Background: Premature canities is defined as a minimum of five gray hairs present in a person less than 20 years of age. Etiologically, it is genetically mediated or may be associated with autoimmune syndromes. Few studies have found an association of decreased levels of trace elements with early canities, however the scientific evidence for the same is lacking.
Aims and objectives: of this study were to evaluate the relationship of serum iron, ferritin and calcium concentrations with premature canities.
Material and methods: This was a hospital based case-control cross-sectional study in which 50 patients aged less than 20 years with premature canities were studied. Age and sex matched 50 subjects with other mild skin ailments but no canities were taken as controls. A detailed history, thorough examination and lab investigations were carried out in all the patients and controls after taking informed consent. The severity of canities was graded as: mild (up to 50), moderate (50-100) and severe (more than 100 gray hairs).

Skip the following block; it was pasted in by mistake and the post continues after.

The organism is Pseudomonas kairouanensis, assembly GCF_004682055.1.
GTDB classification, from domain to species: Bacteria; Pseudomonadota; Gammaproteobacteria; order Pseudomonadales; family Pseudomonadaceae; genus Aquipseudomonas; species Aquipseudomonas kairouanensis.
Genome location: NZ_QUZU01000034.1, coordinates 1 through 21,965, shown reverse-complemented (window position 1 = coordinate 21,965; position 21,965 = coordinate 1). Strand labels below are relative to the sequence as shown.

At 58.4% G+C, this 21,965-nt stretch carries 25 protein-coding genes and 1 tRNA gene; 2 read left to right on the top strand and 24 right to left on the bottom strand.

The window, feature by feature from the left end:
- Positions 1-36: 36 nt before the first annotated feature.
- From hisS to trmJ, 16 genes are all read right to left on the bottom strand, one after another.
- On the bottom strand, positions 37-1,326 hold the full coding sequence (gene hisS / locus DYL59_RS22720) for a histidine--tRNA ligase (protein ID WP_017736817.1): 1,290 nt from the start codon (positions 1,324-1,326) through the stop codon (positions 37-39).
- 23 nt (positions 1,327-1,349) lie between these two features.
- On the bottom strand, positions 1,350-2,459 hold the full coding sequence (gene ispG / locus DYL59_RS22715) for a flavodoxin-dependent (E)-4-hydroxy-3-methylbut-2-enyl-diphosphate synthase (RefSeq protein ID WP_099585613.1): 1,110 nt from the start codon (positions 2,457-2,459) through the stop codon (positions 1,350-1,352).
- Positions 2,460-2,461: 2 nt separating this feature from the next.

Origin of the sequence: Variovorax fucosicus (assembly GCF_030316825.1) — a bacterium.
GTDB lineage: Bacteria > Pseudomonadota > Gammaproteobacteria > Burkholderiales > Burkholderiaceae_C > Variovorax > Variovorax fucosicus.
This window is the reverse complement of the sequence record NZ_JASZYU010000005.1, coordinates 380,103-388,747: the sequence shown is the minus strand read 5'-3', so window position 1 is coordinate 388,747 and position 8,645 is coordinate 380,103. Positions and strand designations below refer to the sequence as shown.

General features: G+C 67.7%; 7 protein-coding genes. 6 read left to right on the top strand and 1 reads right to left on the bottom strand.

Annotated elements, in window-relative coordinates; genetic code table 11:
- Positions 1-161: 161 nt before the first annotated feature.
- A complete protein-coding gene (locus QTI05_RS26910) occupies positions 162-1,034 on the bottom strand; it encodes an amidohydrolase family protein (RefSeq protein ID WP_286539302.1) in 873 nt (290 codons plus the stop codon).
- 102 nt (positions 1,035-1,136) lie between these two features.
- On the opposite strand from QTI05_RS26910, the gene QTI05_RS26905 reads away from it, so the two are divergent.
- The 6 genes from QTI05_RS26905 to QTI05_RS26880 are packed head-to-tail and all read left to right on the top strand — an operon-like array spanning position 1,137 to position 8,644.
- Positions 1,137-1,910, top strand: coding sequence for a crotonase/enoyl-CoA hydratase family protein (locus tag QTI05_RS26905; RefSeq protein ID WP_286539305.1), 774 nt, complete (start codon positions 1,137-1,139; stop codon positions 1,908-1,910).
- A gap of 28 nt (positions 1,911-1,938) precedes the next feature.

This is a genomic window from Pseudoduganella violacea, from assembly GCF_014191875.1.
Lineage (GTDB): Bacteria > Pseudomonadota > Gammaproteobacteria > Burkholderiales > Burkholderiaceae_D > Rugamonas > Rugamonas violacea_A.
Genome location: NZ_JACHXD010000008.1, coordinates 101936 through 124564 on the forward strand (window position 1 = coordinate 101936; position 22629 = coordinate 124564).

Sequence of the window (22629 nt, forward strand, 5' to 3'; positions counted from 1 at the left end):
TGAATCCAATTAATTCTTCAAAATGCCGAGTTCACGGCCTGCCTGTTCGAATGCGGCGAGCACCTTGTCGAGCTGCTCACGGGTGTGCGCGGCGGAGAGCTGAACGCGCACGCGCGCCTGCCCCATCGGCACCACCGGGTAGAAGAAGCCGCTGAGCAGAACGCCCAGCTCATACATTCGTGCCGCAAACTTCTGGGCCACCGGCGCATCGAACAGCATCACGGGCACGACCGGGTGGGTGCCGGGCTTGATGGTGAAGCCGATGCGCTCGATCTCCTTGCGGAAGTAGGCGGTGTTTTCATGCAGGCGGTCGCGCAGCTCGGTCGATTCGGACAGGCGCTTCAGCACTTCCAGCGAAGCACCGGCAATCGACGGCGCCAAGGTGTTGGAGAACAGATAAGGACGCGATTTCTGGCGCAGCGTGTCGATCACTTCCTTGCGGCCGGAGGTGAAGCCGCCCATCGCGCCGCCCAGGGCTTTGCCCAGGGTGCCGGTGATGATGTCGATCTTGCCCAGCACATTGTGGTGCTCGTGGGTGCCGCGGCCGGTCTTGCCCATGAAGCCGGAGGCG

Results: Seventeen patients (34%) had mild disease, 30 patients (60%) had moderate disease and 3 patients (6%) had severe disease. The mean age of onset was about 2 years earlier than mean age of presentation. Femalemale ratio was 1.38:1. Positive family history was present in 31 patients (62%). The mean levels of serum iron. Ferritin and calcium were statistically significantly low in patients when compared to controls.
Conclusion: The significantly low levels of these trace elements in our patients with premature canities support the fact that their supplementation might prevent the progression of canities. However, large scale studies are needed to substantiate these observations.